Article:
The final QSEN competency focuses on the use of technology to communicate, manage knowledge, prevent error, and support decision making. The competent nurse maintains a hands-on ability to safely operate the complex equipment used in the day-to-day care of patients such as machines to provide continuous passive motion or smart pumps to deliver accurate medication dosages. The introduction of new technologies and patient care devices may be accompanied by resistance due to knowledge deficits for safe operation and accurate interpretation of data (Zuzelo, Gettis, Whitekettle, & Thomas, 2008) so experienced and expert nurses are expected to build consensus for their use among staff and participate in the evaluation process. Preceptors have the additional responsibility of providing clear instruction as well as continuous monitoring for new staff as they develop skills and confidence in their abilities to operate unfamiliar equipment safely.


In addition, as many facilities move to electronic health records, nurses are required to have proficient knowledge and skills in using and retrieving information from databases such as Orthogate (2011), a database where healthcare professionals can retrieve information about rare orthopaedic conditions. The competent nurse is able to navigate the information system used by the institution and maintain accurate records. The experienced nurse may serve as a resource for complex or specialized charting and is able to search for specific information regarding treatments or specialized equipment needed for patients. Expert nurses demonstrate skills in effectively retrieving information from national quality and safety resources to integrate safety strategies into system changes that promote safe practice, protect patients from unintended effects, and enhance communication among caregivers.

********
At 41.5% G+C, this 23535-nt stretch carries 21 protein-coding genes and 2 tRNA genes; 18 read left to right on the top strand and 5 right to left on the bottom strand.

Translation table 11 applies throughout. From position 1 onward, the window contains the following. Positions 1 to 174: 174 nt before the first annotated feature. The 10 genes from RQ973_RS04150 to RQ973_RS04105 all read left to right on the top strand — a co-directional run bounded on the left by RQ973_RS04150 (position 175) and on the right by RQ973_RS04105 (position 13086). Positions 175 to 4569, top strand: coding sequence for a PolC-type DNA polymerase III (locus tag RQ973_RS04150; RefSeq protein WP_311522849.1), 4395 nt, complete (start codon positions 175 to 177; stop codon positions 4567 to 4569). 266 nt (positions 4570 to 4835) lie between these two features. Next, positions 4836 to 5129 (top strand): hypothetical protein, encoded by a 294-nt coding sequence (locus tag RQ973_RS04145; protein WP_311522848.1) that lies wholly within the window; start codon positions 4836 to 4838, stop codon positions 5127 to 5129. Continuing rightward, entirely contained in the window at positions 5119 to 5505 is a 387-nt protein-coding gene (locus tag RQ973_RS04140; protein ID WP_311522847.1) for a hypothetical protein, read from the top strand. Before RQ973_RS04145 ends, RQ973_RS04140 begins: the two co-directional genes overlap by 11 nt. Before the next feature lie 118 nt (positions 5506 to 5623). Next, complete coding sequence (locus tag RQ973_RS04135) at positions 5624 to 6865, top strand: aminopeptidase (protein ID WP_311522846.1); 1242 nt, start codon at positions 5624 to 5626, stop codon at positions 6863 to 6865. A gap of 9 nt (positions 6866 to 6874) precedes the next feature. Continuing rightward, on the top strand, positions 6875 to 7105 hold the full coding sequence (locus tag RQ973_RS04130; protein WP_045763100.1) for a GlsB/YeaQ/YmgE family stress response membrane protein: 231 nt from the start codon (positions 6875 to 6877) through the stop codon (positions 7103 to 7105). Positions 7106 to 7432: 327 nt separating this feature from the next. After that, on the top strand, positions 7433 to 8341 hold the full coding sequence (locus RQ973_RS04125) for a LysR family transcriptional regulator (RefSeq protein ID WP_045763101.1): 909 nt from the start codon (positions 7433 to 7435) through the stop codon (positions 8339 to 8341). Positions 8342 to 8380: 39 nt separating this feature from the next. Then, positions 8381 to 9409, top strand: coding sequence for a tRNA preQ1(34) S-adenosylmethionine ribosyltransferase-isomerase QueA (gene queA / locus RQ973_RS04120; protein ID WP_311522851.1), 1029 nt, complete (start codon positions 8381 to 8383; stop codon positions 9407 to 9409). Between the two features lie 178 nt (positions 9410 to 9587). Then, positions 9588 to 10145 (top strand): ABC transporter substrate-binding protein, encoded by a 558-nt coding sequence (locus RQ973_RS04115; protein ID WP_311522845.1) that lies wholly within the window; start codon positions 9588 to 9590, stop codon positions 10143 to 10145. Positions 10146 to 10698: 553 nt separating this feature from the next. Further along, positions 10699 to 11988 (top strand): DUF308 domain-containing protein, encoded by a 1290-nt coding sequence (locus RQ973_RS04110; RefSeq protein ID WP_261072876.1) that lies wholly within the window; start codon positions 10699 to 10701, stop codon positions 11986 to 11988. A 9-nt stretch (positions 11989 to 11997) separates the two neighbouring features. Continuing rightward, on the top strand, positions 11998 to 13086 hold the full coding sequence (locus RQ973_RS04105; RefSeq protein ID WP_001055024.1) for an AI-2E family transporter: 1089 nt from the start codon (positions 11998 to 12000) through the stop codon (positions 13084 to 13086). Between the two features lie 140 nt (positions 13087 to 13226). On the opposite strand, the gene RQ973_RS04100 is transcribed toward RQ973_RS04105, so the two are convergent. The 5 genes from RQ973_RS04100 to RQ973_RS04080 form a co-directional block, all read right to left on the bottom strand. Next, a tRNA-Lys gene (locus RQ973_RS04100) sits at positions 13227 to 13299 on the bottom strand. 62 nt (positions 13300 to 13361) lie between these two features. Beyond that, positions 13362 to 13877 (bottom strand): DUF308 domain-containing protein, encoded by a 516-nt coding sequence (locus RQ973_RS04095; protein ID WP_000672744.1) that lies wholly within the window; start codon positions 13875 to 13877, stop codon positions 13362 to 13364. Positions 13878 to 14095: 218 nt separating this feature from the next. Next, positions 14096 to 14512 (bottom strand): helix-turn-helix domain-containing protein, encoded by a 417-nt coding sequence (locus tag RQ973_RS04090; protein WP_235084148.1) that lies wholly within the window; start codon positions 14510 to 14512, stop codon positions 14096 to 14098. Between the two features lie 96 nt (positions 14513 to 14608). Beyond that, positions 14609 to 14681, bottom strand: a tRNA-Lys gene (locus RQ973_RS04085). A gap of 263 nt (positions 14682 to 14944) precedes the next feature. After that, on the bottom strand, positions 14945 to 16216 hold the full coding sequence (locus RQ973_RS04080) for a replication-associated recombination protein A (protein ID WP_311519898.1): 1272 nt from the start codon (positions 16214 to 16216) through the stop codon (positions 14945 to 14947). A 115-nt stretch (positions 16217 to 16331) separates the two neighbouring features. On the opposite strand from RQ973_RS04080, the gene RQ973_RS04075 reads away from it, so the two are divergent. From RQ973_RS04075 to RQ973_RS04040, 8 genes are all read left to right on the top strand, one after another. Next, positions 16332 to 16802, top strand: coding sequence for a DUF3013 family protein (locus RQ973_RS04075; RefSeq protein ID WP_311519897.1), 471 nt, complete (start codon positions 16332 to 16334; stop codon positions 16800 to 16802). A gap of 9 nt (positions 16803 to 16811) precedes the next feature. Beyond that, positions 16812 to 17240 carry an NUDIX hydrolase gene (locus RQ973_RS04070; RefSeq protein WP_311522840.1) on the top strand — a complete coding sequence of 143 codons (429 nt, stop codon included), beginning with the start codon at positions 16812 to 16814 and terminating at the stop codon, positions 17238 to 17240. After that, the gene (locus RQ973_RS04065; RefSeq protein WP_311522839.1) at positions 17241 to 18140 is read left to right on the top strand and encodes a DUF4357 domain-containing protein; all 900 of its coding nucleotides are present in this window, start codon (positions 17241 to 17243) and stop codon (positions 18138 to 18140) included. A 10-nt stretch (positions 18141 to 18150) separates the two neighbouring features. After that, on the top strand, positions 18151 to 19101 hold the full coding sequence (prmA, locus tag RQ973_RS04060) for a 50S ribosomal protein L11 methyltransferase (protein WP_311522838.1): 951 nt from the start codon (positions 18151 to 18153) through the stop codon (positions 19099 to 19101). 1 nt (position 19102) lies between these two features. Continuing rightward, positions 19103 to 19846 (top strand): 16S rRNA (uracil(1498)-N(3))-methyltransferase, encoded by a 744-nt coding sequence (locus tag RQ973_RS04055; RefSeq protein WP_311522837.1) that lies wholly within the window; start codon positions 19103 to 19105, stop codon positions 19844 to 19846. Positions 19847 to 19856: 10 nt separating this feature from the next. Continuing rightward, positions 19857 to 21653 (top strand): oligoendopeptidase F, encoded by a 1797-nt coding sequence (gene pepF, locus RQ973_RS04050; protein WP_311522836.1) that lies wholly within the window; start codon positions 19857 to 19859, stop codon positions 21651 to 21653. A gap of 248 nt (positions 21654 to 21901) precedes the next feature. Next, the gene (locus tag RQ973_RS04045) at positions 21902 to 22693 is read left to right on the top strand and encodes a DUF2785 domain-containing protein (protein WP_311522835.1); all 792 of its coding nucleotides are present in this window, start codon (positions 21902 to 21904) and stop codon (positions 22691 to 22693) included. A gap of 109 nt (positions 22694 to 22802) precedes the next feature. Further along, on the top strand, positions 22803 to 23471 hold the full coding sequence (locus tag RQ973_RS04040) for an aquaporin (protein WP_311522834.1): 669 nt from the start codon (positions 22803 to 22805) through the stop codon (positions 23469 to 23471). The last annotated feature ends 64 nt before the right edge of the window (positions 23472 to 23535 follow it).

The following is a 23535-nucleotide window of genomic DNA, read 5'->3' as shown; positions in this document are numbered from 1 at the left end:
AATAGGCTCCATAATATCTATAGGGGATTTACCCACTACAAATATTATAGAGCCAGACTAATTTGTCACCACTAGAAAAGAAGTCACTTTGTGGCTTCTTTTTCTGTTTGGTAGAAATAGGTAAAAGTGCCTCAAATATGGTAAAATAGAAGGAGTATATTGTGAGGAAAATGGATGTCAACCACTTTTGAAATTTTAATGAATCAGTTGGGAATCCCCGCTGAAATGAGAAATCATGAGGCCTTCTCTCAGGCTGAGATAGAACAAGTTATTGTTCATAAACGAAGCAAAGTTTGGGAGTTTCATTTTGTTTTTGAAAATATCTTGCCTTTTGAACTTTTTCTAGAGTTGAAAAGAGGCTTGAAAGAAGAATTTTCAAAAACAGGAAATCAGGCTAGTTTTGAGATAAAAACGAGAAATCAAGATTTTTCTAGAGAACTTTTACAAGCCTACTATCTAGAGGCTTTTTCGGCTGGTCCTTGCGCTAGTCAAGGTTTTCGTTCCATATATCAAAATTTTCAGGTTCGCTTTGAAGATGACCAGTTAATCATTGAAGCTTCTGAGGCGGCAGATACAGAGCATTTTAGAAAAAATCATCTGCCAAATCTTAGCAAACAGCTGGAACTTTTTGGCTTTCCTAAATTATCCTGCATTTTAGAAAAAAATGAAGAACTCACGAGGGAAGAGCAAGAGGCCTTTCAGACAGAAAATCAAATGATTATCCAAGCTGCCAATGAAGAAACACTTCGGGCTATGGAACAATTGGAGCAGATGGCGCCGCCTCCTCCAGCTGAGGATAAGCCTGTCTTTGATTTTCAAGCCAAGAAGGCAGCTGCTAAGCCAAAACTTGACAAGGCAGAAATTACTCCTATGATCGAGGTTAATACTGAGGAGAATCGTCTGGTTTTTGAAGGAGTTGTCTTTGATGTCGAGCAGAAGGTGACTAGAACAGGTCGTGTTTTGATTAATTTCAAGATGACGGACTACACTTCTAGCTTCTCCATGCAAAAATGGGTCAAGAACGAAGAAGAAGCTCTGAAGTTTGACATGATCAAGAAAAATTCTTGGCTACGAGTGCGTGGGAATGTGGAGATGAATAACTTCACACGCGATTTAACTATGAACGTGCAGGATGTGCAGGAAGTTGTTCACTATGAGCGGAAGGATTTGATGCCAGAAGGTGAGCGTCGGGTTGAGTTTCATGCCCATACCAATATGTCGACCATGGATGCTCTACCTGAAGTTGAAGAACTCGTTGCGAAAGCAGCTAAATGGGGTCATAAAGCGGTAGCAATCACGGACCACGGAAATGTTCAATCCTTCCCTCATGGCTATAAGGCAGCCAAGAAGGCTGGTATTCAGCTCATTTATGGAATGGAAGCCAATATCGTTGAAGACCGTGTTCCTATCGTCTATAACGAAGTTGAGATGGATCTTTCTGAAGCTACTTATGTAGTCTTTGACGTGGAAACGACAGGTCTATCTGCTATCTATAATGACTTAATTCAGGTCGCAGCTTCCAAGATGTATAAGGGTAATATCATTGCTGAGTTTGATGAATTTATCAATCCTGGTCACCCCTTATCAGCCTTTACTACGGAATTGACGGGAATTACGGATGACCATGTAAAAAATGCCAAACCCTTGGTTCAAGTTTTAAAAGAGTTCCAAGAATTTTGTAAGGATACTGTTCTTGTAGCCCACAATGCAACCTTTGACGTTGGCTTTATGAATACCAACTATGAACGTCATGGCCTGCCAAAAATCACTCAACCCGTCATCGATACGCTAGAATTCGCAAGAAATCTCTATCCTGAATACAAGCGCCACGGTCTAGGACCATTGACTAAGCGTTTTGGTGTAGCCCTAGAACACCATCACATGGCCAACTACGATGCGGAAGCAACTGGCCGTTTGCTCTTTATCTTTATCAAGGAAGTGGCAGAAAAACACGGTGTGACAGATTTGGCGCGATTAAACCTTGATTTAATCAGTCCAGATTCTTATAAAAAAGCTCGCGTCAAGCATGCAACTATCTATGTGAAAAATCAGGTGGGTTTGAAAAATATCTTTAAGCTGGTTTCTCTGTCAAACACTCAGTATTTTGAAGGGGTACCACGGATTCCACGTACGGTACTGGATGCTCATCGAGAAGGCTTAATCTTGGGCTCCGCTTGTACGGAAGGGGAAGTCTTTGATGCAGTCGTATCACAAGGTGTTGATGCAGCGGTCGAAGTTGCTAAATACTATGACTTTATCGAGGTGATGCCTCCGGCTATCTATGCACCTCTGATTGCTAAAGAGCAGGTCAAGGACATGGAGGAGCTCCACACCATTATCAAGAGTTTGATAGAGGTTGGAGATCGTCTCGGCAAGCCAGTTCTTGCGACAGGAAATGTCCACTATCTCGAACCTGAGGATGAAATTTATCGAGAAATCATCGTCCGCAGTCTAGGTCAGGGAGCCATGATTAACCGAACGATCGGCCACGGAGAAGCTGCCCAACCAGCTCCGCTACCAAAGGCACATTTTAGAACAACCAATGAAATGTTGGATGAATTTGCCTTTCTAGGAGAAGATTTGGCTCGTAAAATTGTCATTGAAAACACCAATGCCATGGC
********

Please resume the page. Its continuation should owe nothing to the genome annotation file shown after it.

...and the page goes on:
The QSEN competencies guide the processes that support the Orthopaedic Core Competencies Across the Lifespan. They enhance the orthopaedic specialty by deepening the focus on patient safety and high-quality care. The knowledge, skills, and attitudes that are the underpinnings of the QSEN competencies encourage the nurse, regardless of level of practice, to focus on patient-centeredness, work as an effective member of the team, to provide high-quality care based on current evidence, utilize information and technology, and keep the patient safe from harm. These concepts are not new to orthopaedic nursing; they are better defined through the QSEN competencies so that nurses can develop practice behaviors that ensure quality and safety for the patients they care for. Because of nurses' specialized abilities to contribute to the plan of care, carry out orders to support the plan of care, attend to the patient's and family's concerns regarding preferences, and coordinate care between members of the team, they remain active stakeholders in supporting quality and safety practices. Preceptors are in a unique position to influence new nurses and those transitioning into the specialty to implement quality and safety practices as they develop skills to meet the Orthopaedic Core Competencies. Their distinct knowledge of the orthopaedic specialty, intertwined with their knowledge of quality and safety practices, provides them with the skills to initiate change based on evidence and to evaluate the impact of that change on patient outcomes within their own organizations as well as the impact that change has on nursing practice, advancing the cause of increased quality and safety for patients.